- Cough is a common cold symptom and there is no medicine to make it go away faster. The cough will get better as your child feels better
- Keep your child sitting or upright because it is easier for them to breathe in this position
- Over the counter cough medications can have harmful side effects in children. They are not recommended in children under 6 years of age
- Colds are viral infections and antibiotics don’t work on viruses
- If your child develops a bacterial complication, they may need antibiotics to treat that infection
- Your doctor can examine your child to determine if they need antibiotics
How Can I Prevent It From Spreading?
Colds are very contagious. They are spread through close contact with someone who is sick and coughing or sneezing around you. Touching toys or sharing food with someone who is sick can spread the virus. Children do not get colds from cold air or drafts.
Children with colds are contagious for up to five days after they first get sick. You should keep your child at home if they have a fever or are coughing a lot.
Other tips to prevent spreading the virus:
- Keep your child away from young babies (less than 3 months) for as long as you can while they are sick
- Hand washing is important to stop the spread of infections. Teach children to wash their hands before and after eating, coughing or sneezing
- Routine immunizations do not prevent children from getting colds, but they can prevent serious bacterial complications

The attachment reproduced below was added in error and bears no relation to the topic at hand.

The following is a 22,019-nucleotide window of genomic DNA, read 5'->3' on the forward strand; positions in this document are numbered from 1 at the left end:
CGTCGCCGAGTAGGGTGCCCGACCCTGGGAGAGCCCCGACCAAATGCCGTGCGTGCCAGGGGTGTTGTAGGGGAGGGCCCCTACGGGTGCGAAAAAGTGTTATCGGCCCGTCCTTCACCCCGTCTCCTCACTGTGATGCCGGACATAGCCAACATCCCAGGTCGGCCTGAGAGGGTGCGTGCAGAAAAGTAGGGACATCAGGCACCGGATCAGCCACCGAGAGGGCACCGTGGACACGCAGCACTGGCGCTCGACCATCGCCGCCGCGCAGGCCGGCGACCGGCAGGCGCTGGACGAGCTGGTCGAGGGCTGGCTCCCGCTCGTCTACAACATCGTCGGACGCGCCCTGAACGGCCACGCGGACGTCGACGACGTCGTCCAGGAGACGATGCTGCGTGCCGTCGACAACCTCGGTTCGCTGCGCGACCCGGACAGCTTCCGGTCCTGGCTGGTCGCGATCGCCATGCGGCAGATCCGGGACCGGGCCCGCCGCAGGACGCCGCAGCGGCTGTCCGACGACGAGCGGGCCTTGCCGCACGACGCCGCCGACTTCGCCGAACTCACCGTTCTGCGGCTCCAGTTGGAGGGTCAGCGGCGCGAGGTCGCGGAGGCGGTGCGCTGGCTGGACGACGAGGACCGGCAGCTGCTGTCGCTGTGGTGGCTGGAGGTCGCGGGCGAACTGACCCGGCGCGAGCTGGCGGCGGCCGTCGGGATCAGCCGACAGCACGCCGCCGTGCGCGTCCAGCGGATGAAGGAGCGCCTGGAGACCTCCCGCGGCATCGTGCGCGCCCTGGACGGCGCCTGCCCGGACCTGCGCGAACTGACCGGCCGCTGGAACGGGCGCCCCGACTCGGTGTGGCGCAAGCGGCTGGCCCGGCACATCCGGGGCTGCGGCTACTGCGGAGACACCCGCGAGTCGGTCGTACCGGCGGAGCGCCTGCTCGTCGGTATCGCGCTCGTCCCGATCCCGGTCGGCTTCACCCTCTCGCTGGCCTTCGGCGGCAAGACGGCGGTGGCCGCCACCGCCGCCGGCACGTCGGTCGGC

- The yearly influenza vaccine helps protect children from becoming very sick from the flu
When To Get Help
Call 911 anytime you think your child may need emergency care.
Seek immediate medical attention if:
- Your child is having trouble breathing
- Your child’s lips turn blue
- Your child is complaining of neck pain or stiffness
- Your child is lethargic (very sleepy)
- Your child is dehydrated (dry mouth, no tears, no pee)
Know your options
It can be scary when your child is sick. But in most cases, you don’t need to go to the emergency department. If you’re unsure, visit ahs.ca/options to learn about the options so you can get the care you need.
About AHS HEAL
The Alberta Health Services HEAL (Health Education and Learning) program was created by a team of doctors, nurses and other clinical staff who work at the Alberta Children’s Hospital and the Stollery Children’s Hospital, to support families and patients with up-to-date and useful information about common childhood health concerns. Learn more at ahs.ca/heal.
To see this information online and learn more, visit: ahs.ca/heal/page12433.aspx
Common cold in children: HEAL
For 24/7 nurse advice and general health information call Health Link at 811.
Current as of: March 1, 2023
Author: Pediatric Emergency Medicine, Alberta Health Services
This material is not a substitute for the advice of a qualified health professional. This material is intended for general information only and is provided on an "as is", "where is" basis. Although reasonable efforts were made to confirm the accuracy of the information, Alberta Health Services does not make any representation or warranty, express, implied or statutory, as to the accuracy, reliability, completeness, applicability or fitness for a particular purpose of such information. Alberta Health Services expressly disclaims all liability for the use of these materials, and for any claims, actions, demands or suits arising from such use.